This does not constitute medical advice, diagnosis or prescribing. It is simply a compiled list of gathered information. If you are in doubt or have questions please contact your medical healthcare professional.

Stapled Anastomosis

December 30, 2019 11:23 am

As I was looking over old archives, I came across the following pictures that were taken years ago. These were photographs taken to demonstrate the technique for the construction of the anastomosis of the biliopancreatic channel and alimentary channel of the Duodenal Switch.

The steps of doing the stapled anastomosis of the Duodenal Switch is generally unchanged during the laparoscopic approach to the procedure.

The fist step is to align the bowel to be joined.

The stitches are placed to secure the bowel together. Two small openings are made in each limb of the bowel to be stapled together (the biliopancreatic limb on the  bottom and the alimentary on the top of the image).

It is important to also align the bowel in the same peristalsis direction. This means that the contraction and the relaxation motion of the bowel should all point in the same direction. This should reduce the risk of complications such as intussusception.

The stapler is then fired in opposite directions to create wide anastomosis.

When the stapler is fired in opposite direction, a very wide anastomosis is created.

 

Closure
Closing the opening that was made

Once the anastomosis is created, then the last staple is used to close the opening that was made. This staple line is perpendicular to the direction of the anastomosis to avoid making the opening narrow.

We originally published this technique in 2003 on Obesity Surgery Journal.

Sunscreen

June 27, 2019 3:03 am

Recently there has been some research and concern regarding sunscreen and the chemicals within them. This has led to findings that can be concerning but that need further research.

Post weight loss surgical patients, and in general patients who suffer with obesity, before or after weight loss surgery, have low vitamin D level. This may be caused by a number of factors. One such factor may be the reluctance to get skin exposed to sunlight in order for the bodies natural Vitamin D pathways functioning.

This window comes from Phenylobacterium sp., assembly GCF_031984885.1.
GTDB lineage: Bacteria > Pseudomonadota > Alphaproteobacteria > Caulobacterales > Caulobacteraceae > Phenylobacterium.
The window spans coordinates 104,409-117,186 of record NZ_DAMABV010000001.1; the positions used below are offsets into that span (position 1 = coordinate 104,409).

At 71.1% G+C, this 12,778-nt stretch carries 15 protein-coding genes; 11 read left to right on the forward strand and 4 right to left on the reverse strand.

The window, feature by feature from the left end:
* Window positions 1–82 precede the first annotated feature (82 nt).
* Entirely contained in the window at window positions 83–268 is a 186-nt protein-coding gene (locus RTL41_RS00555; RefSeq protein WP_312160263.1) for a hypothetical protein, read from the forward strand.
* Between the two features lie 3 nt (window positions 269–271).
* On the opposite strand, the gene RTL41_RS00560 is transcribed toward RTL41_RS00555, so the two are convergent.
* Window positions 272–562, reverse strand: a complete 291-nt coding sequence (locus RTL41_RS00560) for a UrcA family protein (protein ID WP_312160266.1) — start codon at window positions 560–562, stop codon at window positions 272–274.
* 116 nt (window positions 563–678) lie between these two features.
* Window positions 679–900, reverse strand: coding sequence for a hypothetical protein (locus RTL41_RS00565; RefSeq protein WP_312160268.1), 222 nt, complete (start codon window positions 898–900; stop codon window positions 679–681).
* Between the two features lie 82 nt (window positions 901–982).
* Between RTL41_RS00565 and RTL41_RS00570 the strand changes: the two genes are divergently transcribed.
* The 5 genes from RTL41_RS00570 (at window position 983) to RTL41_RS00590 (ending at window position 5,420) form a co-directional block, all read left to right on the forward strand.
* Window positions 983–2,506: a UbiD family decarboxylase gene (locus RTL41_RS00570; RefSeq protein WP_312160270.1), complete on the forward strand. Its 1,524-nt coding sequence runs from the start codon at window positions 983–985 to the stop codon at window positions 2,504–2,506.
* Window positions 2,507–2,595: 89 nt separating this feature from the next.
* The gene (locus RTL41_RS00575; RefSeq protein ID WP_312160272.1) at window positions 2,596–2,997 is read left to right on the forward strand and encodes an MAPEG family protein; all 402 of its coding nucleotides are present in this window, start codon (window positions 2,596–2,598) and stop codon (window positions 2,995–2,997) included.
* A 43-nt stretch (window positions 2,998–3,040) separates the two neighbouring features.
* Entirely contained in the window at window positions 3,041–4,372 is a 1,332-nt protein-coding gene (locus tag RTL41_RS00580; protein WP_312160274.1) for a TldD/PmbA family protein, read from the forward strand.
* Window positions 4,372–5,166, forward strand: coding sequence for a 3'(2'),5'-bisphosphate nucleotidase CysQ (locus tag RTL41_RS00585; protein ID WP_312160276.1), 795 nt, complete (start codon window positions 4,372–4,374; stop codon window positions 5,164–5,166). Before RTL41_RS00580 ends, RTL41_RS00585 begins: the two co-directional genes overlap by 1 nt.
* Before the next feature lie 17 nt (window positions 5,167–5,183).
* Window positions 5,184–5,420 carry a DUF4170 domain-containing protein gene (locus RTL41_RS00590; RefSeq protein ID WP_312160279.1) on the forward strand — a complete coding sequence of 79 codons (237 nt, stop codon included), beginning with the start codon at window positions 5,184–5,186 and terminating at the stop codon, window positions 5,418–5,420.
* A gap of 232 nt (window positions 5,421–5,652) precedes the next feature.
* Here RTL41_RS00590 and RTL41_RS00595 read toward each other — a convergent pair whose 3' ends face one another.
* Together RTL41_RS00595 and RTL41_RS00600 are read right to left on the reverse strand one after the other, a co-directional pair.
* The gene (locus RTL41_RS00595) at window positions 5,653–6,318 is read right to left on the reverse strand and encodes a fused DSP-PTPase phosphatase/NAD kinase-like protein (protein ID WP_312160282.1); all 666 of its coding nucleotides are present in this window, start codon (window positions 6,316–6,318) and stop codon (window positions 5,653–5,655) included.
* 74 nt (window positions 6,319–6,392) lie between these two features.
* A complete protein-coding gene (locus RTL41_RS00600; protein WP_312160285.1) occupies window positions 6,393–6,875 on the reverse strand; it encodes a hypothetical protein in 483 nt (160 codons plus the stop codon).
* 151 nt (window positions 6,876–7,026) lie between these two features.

The recommendations are for daily exposure to sun. This not only is critical to the vitamin D metabolic pathways, but also help with bone health, immune function, mood, counteracting depression.

In a recently published online article, concerns were raised that some of the ingredients of some of few sunscreens are absorbed in the blood stream. This is a small study, and as the results indicates, it is not recommending to stop using the sun screens. Be aware of your sun exposure, timing exposure, and the ingredients in your sunscreen.

You can find past blog posts on Vitamin D, Bone health, etc here

Osteoporosis Medications, Action and Side Effects

May 25, 2019 3:40 pm

Recently I had a short live presentation on the subject of osteoporosis, osteoporosis medications, and the treatment options of this deteriorating bone condition. A patient who has had a bone scan may be diagnosed with Osteopenia and/or Osteoporosis. This information is usually conveyed by the forms of a Low T score. Both of these indicated demineralization of the bones, and the end result is  worsening of the bone structure. This leads to weaker bones and higher chance of fracture due to stress or trauma.

Treatment options should be approached is a global and systemic fashion. It is critical that the nutritional status is at its best possible and optimized for important healthy bone vitamins and minerals. Low protein needs to be corrected. Special attention should be given to nutrients, minerals and vitamins. These include ProteinCalcium, Magnesium, Vitamin D, and Vitamin K1/K2to name a few.

Healthy bones require ongoing and routine force in the form of exercise to remain health. Just as exercise improves muscle strength, it also improves bone health. Exercise is also critical in improving bone structure and density. Ideally, exercise should be weight bearing and resistance.  Examples include: hiking, walking, jogging, climbing stairs, playing tennis, and dancing. Resistance type exercise is weight lifting and resistance bands.  These exercise work by creating a pull or force on the bone either by gravity, movement or weight.  Always check with your physician before beginning an exercise routine, start slowly and building up to longer periods of time.  The ideal goal would be at least 30 minutes a day, every day, if you are able.

We frequently see patients immediately started on osteoporosis medications without checking or improving some of the nutritional markers noted above or without looking at exercise history. In some case, the medication recommended are contraindicated due to nutritional status.

The medications can be grouped in to those  that help with new bone formation (Anabolic agents) or those that help by suppressing the bone breakdown phase (Antiresorptive agents).

Groups of Medication

 

National Osteoporosis Foundation has an exhaustive list (below) of medications for treatment of Osteoporosis.